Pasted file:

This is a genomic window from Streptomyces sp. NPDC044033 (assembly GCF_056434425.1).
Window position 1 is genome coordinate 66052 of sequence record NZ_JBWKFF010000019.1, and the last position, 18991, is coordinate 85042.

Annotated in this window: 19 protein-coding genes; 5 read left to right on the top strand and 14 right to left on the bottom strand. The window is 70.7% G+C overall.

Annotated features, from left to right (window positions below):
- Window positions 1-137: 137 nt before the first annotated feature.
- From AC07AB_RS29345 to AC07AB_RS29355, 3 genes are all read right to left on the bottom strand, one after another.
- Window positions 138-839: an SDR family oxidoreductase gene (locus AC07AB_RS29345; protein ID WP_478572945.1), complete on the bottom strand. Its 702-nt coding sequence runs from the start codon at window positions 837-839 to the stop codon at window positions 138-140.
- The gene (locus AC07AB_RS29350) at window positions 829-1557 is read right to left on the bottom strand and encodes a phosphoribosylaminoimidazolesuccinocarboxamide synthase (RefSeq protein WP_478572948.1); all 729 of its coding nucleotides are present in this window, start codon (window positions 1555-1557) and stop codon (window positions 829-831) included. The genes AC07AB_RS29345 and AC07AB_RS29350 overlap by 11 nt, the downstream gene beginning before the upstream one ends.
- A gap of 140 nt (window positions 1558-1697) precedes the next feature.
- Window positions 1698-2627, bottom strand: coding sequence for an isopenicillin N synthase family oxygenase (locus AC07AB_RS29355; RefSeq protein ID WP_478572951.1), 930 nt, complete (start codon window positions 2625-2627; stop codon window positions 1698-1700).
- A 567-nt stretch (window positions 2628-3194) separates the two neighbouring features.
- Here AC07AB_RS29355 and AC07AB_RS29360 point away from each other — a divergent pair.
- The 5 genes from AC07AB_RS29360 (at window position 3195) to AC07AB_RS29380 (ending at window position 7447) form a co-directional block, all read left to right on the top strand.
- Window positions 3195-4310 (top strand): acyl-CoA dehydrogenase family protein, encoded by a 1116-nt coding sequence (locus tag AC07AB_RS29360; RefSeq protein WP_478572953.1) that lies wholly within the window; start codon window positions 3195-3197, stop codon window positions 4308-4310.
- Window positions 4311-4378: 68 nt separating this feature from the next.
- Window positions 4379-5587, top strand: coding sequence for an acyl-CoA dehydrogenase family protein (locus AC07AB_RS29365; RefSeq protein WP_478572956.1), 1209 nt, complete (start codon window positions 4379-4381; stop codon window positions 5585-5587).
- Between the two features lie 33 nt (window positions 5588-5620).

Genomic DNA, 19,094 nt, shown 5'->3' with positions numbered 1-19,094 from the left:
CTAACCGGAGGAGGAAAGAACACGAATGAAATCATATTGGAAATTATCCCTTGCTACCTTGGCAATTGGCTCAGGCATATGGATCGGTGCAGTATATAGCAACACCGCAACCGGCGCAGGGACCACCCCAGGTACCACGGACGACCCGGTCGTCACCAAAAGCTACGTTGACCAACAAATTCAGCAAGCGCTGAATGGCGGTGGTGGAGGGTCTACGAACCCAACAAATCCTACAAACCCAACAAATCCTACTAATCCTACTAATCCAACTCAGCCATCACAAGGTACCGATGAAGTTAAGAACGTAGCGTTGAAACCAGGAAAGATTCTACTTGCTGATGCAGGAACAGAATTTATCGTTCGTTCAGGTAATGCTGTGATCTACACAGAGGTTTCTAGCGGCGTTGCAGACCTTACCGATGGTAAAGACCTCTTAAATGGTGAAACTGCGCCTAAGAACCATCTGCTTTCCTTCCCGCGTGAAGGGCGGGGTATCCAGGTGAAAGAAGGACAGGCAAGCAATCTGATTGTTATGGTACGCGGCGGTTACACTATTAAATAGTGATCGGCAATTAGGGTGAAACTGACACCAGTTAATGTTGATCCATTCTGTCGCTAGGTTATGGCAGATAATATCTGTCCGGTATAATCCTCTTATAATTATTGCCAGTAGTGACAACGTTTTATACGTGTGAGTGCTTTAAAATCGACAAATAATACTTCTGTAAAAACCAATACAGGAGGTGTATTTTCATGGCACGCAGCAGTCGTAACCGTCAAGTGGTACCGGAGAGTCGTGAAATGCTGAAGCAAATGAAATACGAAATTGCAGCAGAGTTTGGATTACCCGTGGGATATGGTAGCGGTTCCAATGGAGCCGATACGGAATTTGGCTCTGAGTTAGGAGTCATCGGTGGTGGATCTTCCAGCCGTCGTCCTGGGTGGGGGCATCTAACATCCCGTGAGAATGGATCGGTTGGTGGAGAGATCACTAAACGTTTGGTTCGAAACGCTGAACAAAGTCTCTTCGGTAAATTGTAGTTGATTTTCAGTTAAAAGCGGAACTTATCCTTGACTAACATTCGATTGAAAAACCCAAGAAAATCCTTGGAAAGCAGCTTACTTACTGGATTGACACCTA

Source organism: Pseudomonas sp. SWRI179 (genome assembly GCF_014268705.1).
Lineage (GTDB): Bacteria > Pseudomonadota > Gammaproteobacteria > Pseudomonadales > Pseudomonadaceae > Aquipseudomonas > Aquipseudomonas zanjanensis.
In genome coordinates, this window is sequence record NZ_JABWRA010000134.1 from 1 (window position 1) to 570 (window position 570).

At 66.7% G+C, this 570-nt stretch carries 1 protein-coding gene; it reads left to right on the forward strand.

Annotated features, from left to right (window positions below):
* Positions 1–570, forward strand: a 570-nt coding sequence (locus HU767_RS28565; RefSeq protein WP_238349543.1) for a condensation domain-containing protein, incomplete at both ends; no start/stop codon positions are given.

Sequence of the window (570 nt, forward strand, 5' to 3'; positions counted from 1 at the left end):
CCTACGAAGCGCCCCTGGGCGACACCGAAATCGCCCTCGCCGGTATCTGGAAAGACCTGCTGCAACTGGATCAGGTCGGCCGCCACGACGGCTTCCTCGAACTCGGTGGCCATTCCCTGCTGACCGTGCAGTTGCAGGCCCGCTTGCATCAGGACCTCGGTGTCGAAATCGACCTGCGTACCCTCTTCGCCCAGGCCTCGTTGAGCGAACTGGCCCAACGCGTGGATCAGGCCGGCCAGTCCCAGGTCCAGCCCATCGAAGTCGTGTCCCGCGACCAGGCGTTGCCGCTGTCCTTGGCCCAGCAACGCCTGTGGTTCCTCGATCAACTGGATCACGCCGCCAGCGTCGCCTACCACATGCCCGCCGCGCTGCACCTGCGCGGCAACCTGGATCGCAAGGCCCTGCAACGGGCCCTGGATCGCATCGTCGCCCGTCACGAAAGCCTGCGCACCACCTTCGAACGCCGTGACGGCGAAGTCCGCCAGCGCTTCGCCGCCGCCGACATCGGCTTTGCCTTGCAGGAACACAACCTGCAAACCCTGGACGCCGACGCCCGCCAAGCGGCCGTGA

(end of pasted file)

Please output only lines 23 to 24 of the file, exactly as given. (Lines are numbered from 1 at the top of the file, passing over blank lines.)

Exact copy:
At 66.7% G+C, this 570-nt stretch carries 1 protein-coding gene; it reads left to right on the forward strand.

Annotated features, from left to right (window positions below):